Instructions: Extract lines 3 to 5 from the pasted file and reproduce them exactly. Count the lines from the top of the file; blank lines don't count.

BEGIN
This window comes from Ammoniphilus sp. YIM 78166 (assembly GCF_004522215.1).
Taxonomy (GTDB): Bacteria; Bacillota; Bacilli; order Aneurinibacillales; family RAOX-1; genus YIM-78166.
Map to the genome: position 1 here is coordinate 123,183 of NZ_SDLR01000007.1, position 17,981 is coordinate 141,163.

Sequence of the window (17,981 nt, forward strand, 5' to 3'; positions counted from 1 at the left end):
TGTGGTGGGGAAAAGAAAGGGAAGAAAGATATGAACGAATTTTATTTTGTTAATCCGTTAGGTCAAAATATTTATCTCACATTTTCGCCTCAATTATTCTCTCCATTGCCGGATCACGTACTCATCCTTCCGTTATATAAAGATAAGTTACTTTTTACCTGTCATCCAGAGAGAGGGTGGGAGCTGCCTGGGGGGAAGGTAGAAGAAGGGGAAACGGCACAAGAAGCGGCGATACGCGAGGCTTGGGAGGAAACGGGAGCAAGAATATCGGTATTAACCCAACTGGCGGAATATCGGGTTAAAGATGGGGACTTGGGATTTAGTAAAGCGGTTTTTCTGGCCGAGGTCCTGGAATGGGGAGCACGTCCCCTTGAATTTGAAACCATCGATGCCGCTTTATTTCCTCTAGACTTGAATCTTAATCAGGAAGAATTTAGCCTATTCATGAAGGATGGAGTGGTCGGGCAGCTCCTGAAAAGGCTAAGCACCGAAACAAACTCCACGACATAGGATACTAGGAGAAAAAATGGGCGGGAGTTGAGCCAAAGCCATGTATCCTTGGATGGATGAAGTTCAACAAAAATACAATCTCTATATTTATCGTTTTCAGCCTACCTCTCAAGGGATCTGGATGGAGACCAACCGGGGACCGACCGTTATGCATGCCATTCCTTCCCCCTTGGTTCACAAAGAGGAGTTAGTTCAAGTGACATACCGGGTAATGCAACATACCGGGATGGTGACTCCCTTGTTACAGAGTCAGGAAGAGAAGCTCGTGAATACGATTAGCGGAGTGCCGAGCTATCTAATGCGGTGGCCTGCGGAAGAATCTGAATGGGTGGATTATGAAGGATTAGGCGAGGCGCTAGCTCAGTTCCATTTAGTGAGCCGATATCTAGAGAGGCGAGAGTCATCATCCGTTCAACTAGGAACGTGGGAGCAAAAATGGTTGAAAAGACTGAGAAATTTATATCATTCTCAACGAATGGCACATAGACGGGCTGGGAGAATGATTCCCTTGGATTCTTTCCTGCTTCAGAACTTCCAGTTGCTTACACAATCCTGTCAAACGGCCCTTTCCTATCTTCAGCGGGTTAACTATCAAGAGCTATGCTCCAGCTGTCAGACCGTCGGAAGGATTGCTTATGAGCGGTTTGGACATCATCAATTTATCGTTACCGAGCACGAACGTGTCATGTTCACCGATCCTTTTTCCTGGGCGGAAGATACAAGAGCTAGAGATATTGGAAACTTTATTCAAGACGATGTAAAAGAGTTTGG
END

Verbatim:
Map to the genome: position 1 here is coordinate 123,183 of NZ_SDLR01000007.1, position 17,981 is coordinate 141,163.

Sequence of the window (17,981 nt, forward strand, 5' to 3'; positions counted from 1 at the left end):
TGTGGTGGGGAAAAGAAAGGGAAGAAAGATATGAACGAATTTTATTTTGTTAATCCGTTAGGTCAAAATATTTATCTCACATTTTCGCCTCAATTATTCTCTCCATTGCCGGATCACGTACTCATCCTTCCGTTATATAAAGATAAGTTACTTTTTACCTGTCATCCAGAGAGAGGGTGGGAGCTGCCTGGGGGGAAGGTAGAAGAAGGGGAAACGGCACAAGAAGCGGCGATACGCGAGGCTTGGGAGGAAACGGGAGCAAGAATATCGGTATTAACCCAACTGGCGGAATATCGGGTTAAAGATGGGGACTTGGGATTTAGTAAAGCGGTTTTTCTGGCCGAGGTCCTGGAATGGGGAGCACGTCCCCTTGAATTTGAAACCATCGATGCCGCTTTATTTCCTCTAGACTTGAATCTTAATCAGGAAGAATTTAGCCTATTCATGAAGGATGGAGTGGTCGGGCAGCTCCTGAAAAGGCTAAGCACCGAAACAAACTCCACGACATAGGATACTAGGAGAAAAAATGGGCGGGAGTTGAGCCAAAGCCATGTATCCTTGGATGGATGAAGTTCAACAAAAATACAATCTCTATATTTATCGTTTTCAGCCTACCTCTCAAGGGATCTGGATGGAGACCAACCGGGGACCGACCGTTATGCATGCCATTCCTTCCCCCTTGGTTCACAAAGAGGAGTTAGTTCAAGTGACATACCGGGTAATGCAACATACCGGGATGGTGACTCCCTTGTTACAGAGTCAGGAAGAGAAGCTCGTGAATACGATTAGCGGAGTGCCGAGCTATCTAATGCGGTGGCCTGCGGAAGAATCTGAATGGGTGGATTATGAAGGATTAGGCGAGGCGCTAGCTCAGTTCCATTTAGTGAGCCGATATCTAGAGAGGCGAGAGTCATCATCCGTTCAACTAGGAACGTGGGAGCAAAAATGGTTGAAAAGACTGAGAAATTTATATCATTCTCAACGAATGGCACATAGACGGGCTGGGAGAATGATTCCCTTGGATTCTTTCCTGCTTCAGAACTTCCAGTTGCTTACACAATCCTGTCAAACGGCCCTTTCCTATCTTCAGCGGGTTAACTATCAAGAGCTATGCTCCAGCTGTCAGACCGTCGGAAGGATTGCTTATGAGCGGTTTGGACATCATCAATTTATCGTTACCGAGCACGAACGTGTCATGTTCACCGATCCTTTTTCCTGGGCGGAAGATACAAGAGCTAGAGATATTGGAAACTTTATTCAAGACGATGTAAAAGAGTTTGG